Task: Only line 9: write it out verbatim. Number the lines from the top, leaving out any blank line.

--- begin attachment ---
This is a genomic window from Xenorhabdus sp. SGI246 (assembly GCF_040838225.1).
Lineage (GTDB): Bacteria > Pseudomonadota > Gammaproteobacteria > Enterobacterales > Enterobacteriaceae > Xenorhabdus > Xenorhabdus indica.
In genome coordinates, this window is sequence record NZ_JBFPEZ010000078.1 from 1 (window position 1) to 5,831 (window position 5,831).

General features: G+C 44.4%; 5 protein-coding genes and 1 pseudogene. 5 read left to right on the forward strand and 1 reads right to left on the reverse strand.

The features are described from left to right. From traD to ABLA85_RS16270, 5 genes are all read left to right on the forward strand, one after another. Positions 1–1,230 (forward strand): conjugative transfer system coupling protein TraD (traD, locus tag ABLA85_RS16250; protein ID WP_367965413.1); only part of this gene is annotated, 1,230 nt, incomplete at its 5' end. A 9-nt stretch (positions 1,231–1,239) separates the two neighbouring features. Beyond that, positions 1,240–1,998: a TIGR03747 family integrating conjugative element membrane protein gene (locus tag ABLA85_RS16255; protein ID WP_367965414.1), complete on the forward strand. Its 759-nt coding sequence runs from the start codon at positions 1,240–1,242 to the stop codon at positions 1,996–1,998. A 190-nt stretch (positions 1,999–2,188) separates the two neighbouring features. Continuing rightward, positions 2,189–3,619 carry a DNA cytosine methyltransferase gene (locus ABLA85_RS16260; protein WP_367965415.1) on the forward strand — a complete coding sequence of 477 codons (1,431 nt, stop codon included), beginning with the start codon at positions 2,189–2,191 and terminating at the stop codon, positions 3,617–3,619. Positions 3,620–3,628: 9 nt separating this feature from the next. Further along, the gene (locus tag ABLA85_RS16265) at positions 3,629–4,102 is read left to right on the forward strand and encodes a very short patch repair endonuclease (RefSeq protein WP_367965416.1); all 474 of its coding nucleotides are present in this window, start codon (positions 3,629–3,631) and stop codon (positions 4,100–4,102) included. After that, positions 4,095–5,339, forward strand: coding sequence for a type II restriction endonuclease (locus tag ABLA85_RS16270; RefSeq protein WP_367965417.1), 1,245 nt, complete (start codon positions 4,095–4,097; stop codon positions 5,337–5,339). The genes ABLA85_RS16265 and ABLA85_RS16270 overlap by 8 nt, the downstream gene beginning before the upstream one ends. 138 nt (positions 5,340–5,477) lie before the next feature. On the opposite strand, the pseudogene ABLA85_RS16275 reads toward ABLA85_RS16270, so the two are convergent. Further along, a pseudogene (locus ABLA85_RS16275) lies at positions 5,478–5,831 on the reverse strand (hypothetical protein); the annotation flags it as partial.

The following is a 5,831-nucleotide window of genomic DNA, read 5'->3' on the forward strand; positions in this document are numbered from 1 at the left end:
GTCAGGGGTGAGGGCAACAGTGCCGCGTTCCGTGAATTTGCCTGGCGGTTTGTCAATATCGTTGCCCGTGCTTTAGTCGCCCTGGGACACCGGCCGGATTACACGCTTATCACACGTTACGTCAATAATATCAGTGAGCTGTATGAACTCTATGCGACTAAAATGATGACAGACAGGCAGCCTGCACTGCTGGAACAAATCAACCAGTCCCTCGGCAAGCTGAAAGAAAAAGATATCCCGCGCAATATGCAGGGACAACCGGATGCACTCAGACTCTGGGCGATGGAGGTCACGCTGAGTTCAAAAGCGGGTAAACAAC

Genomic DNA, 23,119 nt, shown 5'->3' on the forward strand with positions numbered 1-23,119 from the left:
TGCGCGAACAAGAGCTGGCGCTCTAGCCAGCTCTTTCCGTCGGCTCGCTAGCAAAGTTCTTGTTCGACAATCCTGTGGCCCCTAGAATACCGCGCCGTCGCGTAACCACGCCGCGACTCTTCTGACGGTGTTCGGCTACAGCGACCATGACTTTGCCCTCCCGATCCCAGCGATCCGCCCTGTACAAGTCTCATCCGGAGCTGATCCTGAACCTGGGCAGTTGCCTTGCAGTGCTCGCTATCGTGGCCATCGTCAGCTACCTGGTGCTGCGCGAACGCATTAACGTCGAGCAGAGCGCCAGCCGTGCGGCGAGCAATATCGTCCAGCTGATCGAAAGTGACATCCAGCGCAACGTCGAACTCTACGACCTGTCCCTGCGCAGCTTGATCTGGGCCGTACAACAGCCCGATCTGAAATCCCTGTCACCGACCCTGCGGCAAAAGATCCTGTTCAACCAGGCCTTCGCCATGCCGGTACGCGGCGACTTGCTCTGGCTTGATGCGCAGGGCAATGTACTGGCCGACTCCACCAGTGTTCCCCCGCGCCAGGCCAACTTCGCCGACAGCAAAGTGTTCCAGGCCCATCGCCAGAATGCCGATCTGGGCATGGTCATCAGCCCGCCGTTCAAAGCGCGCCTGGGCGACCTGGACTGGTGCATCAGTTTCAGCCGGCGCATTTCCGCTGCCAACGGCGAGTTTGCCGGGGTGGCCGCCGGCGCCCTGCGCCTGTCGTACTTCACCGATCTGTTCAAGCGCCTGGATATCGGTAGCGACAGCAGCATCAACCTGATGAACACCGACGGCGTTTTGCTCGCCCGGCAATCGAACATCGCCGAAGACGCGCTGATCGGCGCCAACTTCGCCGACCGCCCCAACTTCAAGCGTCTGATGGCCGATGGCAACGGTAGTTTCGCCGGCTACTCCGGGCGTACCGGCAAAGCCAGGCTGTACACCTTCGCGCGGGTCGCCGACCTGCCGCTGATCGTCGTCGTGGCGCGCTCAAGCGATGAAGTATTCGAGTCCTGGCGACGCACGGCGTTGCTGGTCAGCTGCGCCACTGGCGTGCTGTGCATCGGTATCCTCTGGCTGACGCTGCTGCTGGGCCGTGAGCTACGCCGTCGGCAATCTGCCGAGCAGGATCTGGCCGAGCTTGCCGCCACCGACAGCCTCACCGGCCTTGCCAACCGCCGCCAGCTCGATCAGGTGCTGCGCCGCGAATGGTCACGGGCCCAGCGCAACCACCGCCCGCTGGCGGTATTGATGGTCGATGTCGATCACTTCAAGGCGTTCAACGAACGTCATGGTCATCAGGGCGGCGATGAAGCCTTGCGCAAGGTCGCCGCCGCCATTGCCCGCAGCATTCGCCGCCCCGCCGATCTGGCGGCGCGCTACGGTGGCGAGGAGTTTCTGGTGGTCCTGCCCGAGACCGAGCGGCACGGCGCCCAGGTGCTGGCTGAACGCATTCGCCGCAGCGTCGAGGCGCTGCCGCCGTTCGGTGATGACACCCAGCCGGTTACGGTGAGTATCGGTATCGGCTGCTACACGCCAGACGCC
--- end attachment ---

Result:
TGCGCGAACAAGAGCTGGCGCTCTAGCCAGCTCTTTCCGTCGGCTCGCTAGCAAAGTTCTTGTTCGACAATCCTGTGGCCCCTAGAATACCGCGCCGTCGCGTAACCACGCCGCGACTCTTCTGACGGTGTTCGGCTACAGCGACCATGACTTTGCCCTCCCGATCCCAGCGATCCGCCCTGTACAAGTCTCATCCGGAGCTGATCCTGAACCTGGGCAGTTGCCTTGCAGTGCTCGCTATCGTGGCCATCGTCAGCTACCTGGTGCTGCGCGAACGCATTAACGTCGAGCAGAGCGCCAGCCGTGCGGCGAGCAATATCGTCCAGCTGATCGAAAGTGACATCCAGCGCAACGTCGAACTCTACGACCTGTCCCTGCGCAGCTTGATCTGGGCCGTACAACAGCCCGATCTGAAATCCCTGTCACCGACCCTGCGGCAAAAGATCCTGTTCAACCAGGCCTTCGCCATGCCGGTACGCGGCGACTTGCTCTGGCTTGATGCGCAGGGCAATGTACTGGCCGACTCCACCAGTGTTCCCCCGCGCCAGGCCAACTTCGCCGACAGCAAAGTGTTCCAGGCCCATCGCCAGAATGCCGATCTGGGCATGGTCATCAGCCCGCCGTTCAAAGCGCGCCTGGGCGACCTGGACTGGTGCATCAGTTTCAGCCGGCGCATTTCCGCTGCCAACGGCGAGTTTGCCGGGGTGGCCGCCGGCGCCCTGCGCCTGTCGTACTTCACCGATCTGTTCAAGCGCCTGGATATCGGTAGCGACAGCAGCATCAACCTGATGAACACCGACGGCGTTTTGCTCGCCCGGCAATCGAACATCGCCGAAGACGCGCTGATCGGCGCCAACTTCGCCGACCGCCCCAACTTCAAGCGTCTGATGGCCGATGGCAACGGTAGTTTCGCCGGCTACTCCGGGCGTACCGGCAAAGCCAGGCTGTACACCTTCGCGCGGGTCGCCGACCTGCCGCTGATCGTCGTCGTGGCGCGCTCAAGCGATGAAGTATTCGAGTCCTGGCGACGCACGGCGTTGCTGGTCAGCTGCGCCACTGGCGTGCTGTGCATCGGTATCCTCTGGCTGACGCTGCTGCTGGGCCGTGAGCTACGCCGTCGGCAATCTGCCGAGCAGGATCTGGCCGAGCTTGCCGCCACCGACAGCCTCACCGGCCTTGCCAACCGCCGCCAGCTCGATCAGGTGCTGCGCCGCGAATGGTCACGGGCCCAGCGCAACCACCGCCCGCTGGCGGTATTGATGGTCGATGTCGATCACTTCAAGGCGTTCAACGAACGTCATGGTCATCAGGGCGGCGATGAAGCCTTGCGCAAGGTCGCCGCCGCCATTGCCCGCAGCATTCGCCGCCCCGCCGATCTGGCGGCGCGCTACGGTGGCGAGGAGTTTCTGGTGGTCCTGCCCGAGACCGAGCGGCACGGCGCCCAGGTGCTGGCTGAACGCATTCGCCGCAGCGTCGAGGCGCTGCCGCCGTTCGGTGATGACACCCAGCCGGTTACGGTGAGTATCGGTATCGGCTGCTACACGCCAGACGCC